You’ve written scores for Darren Aronofsky, and the one you just mentioned, Les Revenants. What was that process like?
For Les Revenants, they asked us if we wanted to do it. So, they told us a bit about the project, and we liked it. The process was quite interesting. We had to go back into America again, but we were going to be on tour when they started the show. So we recorded mot of, well, a lot of the songs before. They told us what they liked, and we went and recorded a lot of things of a specific length, recorded. It was quite smooth, actually.
Would you ever consider doing something completely off the wall, like scoring a children’s film?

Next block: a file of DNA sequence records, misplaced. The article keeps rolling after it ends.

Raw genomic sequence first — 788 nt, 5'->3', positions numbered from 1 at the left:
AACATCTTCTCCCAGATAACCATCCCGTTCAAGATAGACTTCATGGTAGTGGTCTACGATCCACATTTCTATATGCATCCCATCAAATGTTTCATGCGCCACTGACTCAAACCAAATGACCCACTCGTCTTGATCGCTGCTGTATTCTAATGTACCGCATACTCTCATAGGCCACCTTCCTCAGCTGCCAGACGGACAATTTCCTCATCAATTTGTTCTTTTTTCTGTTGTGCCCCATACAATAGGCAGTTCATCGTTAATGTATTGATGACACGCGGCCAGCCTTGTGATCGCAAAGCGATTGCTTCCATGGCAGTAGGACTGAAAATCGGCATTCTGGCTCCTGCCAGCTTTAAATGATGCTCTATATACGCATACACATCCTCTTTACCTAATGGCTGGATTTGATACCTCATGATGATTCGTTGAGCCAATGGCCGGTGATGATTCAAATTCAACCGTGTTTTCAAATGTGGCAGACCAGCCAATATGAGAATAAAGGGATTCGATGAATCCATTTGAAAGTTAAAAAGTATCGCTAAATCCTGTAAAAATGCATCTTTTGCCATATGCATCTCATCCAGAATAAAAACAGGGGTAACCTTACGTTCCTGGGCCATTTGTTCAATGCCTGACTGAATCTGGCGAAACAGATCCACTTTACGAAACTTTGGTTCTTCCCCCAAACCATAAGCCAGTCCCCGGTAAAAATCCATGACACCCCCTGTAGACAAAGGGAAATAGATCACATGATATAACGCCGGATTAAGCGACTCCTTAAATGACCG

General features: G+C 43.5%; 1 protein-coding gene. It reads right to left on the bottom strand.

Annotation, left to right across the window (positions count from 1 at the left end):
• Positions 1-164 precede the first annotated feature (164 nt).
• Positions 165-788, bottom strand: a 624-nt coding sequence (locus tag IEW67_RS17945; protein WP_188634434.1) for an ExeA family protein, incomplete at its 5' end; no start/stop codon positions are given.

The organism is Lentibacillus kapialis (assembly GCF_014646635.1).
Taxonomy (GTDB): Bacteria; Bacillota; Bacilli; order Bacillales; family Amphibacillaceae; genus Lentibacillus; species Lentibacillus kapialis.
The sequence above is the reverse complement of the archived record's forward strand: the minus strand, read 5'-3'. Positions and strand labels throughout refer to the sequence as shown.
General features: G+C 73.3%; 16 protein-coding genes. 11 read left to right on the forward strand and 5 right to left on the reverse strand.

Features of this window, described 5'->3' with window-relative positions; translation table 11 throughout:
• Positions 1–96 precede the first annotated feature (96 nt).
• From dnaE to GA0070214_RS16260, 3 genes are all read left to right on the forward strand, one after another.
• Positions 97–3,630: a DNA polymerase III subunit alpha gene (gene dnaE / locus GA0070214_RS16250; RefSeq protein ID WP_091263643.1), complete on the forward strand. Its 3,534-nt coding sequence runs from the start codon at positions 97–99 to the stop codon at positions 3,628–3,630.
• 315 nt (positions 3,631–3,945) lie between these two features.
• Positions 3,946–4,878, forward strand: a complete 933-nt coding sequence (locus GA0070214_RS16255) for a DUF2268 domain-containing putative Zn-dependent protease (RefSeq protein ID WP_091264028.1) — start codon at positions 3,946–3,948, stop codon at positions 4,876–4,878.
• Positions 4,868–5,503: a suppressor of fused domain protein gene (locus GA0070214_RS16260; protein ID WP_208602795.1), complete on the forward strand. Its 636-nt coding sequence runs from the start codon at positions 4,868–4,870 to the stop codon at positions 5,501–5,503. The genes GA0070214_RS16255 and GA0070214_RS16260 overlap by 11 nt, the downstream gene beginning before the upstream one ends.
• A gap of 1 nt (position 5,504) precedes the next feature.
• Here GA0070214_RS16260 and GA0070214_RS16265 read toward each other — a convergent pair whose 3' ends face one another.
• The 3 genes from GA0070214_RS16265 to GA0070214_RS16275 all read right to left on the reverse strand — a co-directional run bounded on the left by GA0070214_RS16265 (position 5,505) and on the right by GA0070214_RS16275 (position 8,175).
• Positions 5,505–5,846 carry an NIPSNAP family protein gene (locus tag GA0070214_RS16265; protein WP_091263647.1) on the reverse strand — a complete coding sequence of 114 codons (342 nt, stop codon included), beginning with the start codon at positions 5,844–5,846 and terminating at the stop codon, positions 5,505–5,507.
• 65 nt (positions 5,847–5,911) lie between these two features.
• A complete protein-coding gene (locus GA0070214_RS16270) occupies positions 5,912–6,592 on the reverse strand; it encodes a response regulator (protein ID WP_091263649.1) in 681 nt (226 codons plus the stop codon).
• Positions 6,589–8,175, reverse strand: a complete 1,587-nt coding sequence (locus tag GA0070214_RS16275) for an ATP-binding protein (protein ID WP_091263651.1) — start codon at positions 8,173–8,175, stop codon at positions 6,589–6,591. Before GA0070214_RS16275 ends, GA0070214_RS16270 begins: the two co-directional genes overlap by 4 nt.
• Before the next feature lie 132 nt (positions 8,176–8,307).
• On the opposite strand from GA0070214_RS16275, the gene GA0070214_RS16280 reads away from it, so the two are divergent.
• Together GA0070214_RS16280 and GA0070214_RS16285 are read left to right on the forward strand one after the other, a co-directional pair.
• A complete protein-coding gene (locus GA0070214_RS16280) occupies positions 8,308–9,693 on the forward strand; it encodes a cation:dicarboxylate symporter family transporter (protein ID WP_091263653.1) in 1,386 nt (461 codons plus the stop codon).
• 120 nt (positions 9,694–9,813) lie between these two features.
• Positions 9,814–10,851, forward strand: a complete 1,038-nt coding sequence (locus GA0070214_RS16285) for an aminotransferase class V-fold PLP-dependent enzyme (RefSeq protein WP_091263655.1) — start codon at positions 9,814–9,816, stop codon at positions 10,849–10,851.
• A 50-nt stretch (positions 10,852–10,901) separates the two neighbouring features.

I think we’re open to trying anything, really! Our music has a natural, vaguely ominous or weighty element to it. Certain things fit with our music, but within a certain realm of reason we definitely do it. We want to try many different things.
What would be your ideal film to score?
I don’t know. I think maybe my favorite films are horror films, or ones with horror elements. Maybe a real horror film might not fit our music really well. Maybe a horror drama by Paul Thomas Anderson. But I think Jonny [Greenwood]’s music is brilliant and fits the films really well, though. But a lot of filmmakers have their person, someone you don’t have to explain things to and understands what you do. Maybe we can find our own David Lynch or Paul Thomas Anderson. [Laughs.]
Your records and songs always have great, irreverent titles. What were some of the ones that didn’t make it onto Rave Tapes?